How can we make things better?

Smith, Joe and Tyszczuk, Renata (2017). How can we make things better? In: Svendsen, Zoe and Daw, Simon eds. World Factory. Metis, pp. 29–32.


This book chapter responds to the challenge of making industrial production economically, socially and environmentally sustainable. It is inspired by Karl Marx' comments on the difference between an architect and a bee. When capitalist economies produce and consume things they ‘realise a purpose of their own’. However there is a well-established tendency for current discussion of economies of production and consumption to assume that the rules of the game have long been set in stone. That is: we are participating in a global race for productivity, efficiency and innovation. In its crudest expression this is a global and ceaseless pursuit of lower wages and taxes, higher productivity, cheaper processes and the generation of new products and markets. Protectionist measures tend to change the number of competitors in, rather than the rules of, this contest. But for all the advantages of the architect over the bee, the latter doesn’t need to be told about the physical limits that surround their constructions. Human builders, propelled by their active imagination, proceed as if nothing can get in their way. In the last few decades they – we – have had to learn the hard way about constraints upon the way people make and use things. Climate change, resource depletion and the loss of species and habitats, and the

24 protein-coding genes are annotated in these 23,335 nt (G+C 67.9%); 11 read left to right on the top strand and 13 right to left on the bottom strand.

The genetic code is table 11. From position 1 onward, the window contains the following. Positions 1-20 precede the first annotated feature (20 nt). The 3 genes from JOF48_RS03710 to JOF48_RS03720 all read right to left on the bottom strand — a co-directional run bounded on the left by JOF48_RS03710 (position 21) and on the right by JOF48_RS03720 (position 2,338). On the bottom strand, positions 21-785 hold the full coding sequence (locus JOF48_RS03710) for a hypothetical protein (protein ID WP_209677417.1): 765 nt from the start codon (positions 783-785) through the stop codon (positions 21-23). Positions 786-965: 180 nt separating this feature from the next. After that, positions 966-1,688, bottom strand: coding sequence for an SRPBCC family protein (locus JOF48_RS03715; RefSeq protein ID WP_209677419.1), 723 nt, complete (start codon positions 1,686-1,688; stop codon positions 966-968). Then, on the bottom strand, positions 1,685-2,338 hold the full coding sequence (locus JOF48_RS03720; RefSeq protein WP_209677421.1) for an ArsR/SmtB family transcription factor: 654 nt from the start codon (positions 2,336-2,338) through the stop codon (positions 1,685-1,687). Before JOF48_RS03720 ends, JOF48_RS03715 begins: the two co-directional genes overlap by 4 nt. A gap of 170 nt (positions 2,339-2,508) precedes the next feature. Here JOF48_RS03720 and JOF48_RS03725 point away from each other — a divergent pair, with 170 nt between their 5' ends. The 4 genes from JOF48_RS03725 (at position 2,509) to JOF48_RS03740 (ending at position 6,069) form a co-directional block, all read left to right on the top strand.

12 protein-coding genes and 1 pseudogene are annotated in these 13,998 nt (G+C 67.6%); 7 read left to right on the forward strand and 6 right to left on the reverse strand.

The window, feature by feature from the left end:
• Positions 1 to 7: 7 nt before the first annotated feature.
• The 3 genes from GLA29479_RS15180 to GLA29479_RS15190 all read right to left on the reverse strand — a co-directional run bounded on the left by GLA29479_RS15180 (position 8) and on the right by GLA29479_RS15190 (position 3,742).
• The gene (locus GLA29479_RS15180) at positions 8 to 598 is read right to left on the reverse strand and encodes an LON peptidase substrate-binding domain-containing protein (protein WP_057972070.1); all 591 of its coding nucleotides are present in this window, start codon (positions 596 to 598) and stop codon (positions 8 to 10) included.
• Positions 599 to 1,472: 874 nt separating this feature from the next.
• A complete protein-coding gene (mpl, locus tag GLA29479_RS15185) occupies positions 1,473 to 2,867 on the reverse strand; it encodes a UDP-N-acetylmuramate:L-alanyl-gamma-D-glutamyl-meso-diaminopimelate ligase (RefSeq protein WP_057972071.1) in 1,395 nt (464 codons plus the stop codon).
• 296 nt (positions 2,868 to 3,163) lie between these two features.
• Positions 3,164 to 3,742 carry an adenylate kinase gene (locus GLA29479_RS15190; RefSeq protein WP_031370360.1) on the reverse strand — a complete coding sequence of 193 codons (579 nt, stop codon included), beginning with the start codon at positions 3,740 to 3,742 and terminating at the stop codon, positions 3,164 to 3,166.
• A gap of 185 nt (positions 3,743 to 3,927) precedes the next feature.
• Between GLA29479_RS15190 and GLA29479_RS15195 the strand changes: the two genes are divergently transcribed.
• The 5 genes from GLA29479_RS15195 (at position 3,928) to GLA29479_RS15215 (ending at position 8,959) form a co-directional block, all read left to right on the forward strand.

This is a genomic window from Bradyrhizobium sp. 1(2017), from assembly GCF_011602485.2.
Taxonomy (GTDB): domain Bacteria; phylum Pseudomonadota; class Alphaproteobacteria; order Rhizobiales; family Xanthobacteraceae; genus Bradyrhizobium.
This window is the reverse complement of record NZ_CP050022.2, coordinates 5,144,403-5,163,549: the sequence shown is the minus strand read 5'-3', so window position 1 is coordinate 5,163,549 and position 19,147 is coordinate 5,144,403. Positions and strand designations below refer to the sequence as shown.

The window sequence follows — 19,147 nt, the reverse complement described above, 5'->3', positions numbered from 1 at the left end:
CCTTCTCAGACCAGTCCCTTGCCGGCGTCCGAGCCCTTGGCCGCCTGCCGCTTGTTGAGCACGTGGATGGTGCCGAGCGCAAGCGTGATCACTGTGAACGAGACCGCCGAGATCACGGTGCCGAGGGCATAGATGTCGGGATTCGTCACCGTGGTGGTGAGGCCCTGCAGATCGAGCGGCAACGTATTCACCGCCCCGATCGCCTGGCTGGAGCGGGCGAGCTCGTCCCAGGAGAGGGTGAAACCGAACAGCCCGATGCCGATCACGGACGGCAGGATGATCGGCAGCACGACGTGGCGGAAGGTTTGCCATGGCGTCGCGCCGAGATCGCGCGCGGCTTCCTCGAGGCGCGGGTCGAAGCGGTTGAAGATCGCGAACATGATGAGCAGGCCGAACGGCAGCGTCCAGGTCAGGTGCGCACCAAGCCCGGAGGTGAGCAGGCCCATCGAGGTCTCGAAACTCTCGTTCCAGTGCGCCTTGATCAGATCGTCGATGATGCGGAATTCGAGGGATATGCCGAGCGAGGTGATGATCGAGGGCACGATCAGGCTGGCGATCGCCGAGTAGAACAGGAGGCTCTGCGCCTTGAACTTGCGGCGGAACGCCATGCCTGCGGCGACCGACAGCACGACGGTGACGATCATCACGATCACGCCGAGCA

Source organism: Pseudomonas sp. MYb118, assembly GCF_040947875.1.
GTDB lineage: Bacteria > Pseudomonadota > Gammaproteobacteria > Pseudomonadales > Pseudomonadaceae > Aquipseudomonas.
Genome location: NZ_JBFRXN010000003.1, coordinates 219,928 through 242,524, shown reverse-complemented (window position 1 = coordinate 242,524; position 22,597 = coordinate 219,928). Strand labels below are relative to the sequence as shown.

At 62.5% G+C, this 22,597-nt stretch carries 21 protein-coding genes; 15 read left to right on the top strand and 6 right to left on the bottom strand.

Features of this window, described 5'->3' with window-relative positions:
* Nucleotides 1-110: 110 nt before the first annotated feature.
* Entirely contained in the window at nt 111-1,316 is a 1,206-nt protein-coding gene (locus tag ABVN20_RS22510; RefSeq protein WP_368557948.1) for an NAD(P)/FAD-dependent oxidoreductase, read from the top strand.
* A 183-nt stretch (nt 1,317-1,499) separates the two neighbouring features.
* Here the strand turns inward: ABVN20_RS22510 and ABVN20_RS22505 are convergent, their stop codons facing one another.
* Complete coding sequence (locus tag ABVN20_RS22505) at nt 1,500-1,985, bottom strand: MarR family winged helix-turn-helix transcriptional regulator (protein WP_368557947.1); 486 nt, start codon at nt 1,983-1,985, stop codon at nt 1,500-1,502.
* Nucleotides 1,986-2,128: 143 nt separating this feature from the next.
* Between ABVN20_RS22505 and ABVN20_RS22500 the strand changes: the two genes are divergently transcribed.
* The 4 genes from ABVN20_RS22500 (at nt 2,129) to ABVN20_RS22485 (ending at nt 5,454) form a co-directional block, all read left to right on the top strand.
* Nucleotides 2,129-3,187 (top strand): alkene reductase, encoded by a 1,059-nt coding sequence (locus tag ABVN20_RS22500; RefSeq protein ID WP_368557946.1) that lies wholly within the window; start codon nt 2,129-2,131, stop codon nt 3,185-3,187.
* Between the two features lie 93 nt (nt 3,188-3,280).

increasingly evident human costs of these, all introduce profound doubt. They appear to constrain the imagination. Can an entrepreneur – a factory owner – the architects of capitalism – afford such doubt if they are to be effective players?

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